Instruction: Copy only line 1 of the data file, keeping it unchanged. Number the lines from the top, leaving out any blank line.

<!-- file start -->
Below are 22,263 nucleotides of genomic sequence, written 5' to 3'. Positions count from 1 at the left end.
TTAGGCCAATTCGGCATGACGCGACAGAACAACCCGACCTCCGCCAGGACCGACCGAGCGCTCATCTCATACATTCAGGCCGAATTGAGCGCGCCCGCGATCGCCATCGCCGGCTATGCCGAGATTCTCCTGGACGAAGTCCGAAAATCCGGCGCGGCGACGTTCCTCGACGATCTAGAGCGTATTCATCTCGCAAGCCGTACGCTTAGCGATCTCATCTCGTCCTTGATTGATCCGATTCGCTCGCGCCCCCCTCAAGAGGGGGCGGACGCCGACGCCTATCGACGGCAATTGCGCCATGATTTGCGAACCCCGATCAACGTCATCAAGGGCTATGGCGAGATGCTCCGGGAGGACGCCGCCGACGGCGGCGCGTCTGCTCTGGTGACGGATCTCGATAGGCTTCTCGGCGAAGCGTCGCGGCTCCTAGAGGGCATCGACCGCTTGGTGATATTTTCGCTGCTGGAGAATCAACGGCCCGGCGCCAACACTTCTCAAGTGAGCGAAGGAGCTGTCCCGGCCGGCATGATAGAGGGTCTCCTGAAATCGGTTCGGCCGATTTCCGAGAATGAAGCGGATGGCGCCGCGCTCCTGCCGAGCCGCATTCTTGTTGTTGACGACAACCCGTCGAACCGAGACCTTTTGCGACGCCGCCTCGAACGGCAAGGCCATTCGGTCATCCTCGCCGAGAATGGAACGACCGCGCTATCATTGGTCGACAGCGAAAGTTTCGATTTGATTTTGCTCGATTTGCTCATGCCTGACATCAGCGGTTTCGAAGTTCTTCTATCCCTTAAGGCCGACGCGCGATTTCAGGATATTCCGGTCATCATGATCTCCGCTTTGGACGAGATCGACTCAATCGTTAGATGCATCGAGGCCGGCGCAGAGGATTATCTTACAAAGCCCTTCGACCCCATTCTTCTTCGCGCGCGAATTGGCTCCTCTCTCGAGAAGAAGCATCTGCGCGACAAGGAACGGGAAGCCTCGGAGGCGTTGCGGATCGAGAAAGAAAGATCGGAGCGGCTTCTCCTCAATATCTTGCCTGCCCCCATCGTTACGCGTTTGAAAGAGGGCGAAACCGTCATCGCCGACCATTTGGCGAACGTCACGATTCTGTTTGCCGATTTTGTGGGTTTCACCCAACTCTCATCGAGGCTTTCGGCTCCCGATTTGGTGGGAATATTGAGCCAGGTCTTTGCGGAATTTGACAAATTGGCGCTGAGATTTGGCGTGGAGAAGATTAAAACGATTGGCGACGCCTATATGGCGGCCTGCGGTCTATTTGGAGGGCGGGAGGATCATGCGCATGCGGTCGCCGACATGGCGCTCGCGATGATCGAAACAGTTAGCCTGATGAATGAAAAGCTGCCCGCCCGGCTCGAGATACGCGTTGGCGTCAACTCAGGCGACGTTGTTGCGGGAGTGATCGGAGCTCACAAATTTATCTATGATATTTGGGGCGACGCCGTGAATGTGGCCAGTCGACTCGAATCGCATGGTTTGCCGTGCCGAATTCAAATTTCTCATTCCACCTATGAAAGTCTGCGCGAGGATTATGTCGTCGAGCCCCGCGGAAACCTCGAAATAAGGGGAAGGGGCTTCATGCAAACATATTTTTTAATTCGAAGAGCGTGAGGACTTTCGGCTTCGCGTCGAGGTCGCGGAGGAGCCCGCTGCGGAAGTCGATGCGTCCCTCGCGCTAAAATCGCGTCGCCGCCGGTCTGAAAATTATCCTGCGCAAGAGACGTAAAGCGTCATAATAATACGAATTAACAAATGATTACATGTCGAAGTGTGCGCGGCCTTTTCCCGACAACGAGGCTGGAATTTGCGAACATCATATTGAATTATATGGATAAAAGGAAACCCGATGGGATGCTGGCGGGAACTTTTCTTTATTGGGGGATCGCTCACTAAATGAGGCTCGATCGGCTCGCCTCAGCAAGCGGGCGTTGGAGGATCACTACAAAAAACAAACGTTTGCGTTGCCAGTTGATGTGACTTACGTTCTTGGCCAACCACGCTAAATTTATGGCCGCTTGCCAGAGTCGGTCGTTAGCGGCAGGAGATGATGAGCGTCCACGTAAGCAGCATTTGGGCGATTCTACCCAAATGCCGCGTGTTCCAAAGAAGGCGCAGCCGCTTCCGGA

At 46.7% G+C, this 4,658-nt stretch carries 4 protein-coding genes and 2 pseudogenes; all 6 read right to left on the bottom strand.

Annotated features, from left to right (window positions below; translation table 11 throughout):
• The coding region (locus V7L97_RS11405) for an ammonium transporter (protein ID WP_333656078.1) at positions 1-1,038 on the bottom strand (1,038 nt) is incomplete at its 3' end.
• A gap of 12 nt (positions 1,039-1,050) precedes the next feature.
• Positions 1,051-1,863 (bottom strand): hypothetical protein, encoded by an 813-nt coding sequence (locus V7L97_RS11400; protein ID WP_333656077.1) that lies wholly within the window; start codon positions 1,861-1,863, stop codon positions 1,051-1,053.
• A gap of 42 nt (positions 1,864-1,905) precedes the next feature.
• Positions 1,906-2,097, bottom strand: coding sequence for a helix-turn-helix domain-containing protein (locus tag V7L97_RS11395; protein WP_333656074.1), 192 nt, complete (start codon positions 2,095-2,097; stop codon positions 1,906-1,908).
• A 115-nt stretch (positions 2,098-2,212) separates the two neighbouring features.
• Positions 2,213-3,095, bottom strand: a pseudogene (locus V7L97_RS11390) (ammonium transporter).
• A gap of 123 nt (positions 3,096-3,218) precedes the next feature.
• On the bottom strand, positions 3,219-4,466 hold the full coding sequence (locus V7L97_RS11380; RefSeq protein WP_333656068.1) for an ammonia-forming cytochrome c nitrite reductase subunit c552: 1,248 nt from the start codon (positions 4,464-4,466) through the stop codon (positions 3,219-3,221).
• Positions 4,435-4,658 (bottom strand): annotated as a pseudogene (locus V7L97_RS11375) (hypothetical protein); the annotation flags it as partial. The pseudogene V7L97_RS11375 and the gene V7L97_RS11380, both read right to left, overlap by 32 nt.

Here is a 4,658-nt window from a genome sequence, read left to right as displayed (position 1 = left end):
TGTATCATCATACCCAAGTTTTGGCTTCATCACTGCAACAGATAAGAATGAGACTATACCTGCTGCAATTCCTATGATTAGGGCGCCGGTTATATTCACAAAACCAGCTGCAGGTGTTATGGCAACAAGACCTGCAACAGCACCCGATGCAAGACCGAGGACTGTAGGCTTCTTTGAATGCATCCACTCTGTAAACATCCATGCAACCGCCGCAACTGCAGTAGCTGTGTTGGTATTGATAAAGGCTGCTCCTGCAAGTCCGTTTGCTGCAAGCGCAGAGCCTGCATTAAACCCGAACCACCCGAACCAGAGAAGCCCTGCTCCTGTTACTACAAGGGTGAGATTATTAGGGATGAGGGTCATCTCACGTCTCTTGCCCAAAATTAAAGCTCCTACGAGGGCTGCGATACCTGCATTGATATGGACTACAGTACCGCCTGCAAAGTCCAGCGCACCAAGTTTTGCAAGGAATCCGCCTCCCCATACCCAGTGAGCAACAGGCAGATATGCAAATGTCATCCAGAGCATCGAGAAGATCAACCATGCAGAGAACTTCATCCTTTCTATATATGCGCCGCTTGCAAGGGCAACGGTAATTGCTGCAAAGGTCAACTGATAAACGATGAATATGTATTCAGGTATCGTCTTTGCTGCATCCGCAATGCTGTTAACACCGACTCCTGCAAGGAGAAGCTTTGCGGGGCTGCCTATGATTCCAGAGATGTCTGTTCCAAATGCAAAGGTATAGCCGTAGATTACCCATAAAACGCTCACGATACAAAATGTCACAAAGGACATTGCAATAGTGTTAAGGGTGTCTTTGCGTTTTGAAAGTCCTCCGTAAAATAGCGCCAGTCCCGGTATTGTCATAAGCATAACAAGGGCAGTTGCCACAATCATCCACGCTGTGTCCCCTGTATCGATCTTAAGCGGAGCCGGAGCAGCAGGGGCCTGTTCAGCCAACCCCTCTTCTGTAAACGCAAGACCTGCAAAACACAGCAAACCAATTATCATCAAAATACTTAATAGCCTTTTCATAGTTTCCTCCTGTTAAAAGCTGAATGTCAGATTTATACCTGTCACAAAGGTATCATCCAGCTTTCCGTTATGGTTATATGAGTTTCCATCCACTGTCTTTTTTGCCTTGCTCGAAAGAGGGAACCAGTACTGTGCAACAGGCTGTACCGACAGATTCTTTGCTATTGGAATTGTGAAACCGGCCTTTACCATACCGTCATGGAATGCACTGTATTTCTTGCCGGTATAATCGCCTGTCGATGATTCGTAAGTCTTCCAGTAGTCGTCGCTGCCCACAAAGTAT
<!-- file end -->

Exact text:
Below are 22,263 nucleotides of genomic sequence, written 5' to 3'. Positions count from 1 at the left end.